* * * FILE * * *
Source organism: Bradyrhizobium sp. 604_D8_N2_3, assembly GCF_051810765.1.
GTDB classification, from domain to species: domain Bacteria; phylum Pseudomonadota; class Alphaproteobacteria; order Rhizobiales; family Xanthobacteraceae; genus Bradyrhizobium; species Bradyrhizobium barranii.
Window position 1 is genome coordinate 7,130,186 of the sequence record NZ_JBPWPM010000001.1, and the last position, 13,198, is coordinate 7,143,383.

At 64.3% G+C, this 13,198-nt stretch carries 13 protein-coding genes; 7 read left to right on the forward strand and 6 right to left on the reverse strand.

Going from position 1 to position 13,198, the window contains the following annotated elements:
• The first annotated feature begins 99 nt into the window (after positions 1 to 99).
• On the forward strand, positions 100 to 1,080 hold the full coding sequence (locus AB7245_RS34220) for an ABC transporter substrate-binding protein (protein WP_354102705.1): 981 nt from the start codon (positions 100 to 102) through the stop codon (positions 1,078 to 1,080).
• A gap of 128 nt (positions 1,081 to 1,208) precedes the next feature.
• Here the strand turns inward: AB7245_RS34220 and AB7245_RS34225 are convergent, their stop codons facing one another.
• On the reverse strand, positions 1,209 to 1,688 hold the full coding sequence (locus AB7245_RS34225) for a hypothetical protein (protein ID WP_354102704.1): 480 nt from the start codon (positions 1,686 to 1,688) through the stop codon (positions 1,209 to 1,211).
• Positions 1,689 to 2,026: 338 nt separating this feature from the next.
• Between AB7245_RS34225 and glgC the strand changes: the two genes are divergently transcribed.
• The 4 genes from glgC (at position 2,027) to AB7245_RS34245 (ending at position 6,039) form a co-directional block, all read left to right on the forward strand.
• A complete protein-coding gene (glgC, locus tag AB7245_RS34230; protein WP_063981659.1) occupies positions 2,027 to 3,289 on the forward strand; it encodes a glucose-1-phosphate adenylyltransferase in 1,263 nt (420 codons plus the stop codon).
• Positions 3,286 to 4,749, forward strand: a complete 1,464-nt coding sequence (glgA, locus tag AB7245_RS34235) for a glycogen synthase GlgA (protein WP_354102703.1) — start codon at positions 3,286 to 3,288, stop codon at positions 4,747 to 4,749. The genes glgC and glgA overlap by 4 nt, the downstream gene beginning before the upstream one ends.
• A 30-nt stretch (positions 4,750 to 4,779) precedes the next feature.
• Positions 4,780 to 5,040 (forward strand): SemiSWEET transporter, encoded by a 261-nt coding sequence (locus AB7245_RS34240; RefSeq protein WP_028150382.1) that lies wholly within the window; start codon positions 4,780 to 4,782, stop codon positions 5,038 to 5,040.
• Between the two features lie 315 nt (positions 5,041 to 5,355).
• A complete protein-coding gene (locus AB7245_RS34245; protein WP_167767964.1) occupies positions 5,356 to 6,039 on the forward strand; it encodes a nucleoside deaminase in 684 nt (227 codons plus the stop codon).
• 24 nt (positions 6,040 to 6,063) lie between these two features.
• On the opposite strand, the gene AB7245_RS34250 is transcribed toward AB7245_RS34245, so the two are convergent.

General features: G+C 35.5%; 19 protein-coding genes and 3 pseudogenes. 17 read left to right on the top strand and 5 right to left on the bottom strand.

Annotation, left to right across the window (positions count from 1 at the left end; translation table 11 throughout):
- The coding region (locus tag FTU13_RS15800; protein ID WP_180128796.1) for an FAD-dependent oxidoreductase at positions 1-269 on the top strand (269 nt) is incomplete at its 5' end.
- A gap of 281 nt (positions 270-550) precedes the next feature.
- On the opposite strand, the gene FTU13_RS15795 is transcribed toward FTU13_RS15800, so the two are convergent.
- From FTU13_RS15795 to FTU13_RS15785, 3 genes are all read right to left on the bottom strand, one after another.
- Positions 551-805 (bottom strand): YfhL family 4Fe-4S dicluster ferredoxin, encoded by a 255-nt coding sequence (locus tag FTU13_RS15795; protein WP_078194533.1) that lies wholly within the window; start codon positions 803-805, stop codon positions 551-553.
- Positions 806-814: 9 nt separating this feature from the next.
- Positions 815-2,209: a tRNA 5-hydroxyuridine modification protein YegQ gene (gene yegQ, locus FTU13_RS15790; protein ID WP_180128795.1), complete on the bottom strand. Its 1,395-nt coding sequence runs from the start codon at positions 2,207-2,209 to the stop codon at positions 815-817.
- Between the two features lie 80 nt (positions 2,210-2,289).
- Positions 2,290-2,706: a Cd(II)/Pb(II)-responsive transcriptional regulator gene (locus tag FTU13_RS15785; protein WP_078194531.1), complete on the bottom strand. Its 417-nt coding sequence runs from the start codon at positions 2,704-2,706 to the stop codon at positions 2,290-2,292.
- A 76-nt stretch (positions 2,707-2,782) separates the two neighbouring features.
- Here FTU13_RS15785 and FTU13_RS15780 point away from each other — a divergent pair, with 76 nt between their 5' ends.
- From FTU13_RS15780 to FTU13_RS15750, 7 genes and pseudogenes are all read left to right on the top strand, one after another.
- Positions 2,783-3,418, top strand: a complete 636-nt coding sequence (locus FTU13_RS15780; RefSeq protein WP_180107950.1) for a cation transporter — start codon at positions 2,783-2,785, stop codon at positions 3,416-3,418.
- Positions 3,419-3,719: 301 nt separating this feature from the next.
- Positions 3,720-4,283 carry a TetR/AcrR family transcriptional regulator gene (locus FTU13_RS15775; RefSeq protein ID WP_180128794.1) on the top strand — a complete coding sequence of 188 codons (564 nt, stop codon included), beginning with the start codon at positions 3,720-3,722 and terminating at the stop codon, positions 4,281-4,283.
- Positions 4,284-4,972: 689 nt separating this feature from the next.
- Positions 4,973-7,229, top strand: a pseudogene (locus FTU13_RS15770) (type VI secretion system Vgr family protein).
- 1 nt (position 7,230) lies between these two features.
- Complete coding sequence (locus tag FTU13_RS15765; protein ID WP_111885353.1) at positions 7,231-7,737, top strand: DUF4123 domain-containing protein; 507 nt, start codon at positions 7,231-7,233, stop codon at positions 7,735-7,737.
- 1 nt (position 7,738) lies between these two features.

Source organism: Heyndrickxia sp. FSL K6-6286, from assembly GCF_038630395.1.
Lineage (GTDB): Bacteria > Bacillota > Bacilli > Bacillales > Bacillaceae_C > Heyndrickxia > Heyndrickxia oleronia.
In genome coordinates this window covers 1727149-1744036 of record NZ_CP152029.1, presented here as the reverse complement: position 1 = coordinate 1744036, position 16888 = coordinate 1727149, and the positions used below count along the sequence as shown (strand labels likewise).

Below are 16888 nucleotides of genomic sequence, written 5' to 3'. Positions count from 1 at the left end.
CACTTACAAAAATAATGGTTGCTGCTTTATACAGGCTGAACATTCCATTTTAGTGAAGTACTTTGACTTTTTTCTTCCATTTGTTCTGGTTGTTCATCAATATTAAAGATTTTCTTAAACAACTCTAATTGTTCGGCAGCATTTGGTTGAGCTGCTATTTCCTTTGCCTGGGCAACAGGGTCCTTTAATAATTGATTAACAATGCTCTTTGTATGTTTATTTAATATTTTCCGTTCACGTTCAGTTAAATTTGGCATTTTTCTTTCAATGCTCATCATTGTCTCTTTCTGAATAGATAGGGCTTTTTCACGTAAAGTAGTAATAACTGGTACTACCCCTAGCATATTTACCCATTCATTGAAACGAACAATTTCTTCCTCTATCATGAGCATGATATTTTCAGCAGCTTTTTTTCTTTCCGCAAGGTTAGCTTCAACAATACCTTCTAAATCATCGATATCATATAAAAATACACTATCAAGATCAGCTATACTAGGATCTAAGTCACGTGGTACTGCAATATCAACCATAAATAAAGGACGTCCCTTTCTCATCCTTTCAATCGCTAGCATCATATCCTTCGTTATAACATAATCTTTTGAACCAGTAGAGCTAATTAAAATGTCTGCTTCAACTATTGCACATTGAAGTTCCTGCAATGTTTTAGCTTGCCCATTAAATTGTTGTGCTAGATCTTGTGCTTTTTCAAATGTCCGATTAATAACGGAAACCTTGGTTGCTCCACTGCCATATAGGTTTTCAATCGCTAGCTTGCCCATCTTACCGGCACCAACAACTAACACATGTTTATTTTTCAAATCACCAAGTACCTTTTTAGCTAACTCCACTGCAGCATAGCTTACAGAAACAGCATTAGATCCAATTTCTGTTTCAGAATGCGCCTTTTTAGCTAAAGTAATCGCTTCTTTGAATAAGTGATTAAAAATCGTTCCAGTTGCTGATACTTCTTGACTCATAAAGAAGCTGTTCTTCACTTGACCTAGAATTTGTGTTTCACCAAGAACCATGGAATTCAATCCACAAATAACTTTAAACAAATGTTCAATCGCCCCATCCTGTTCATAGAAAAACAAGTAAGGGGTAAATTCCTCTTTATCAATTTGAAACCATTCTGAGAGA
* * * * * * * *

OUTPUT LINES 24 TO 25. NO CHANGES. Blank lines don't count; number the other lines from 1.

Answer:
- The coding region (locus tag FTU13_RS15800; protein ID WP_180128796.1) for an FAD-dependent oxidoreductase at positions 1-269 on the top strand (269 nt) is incomplete at its 5' end.
- A gap of 281 nt (positions 270-550) precedes the next feature.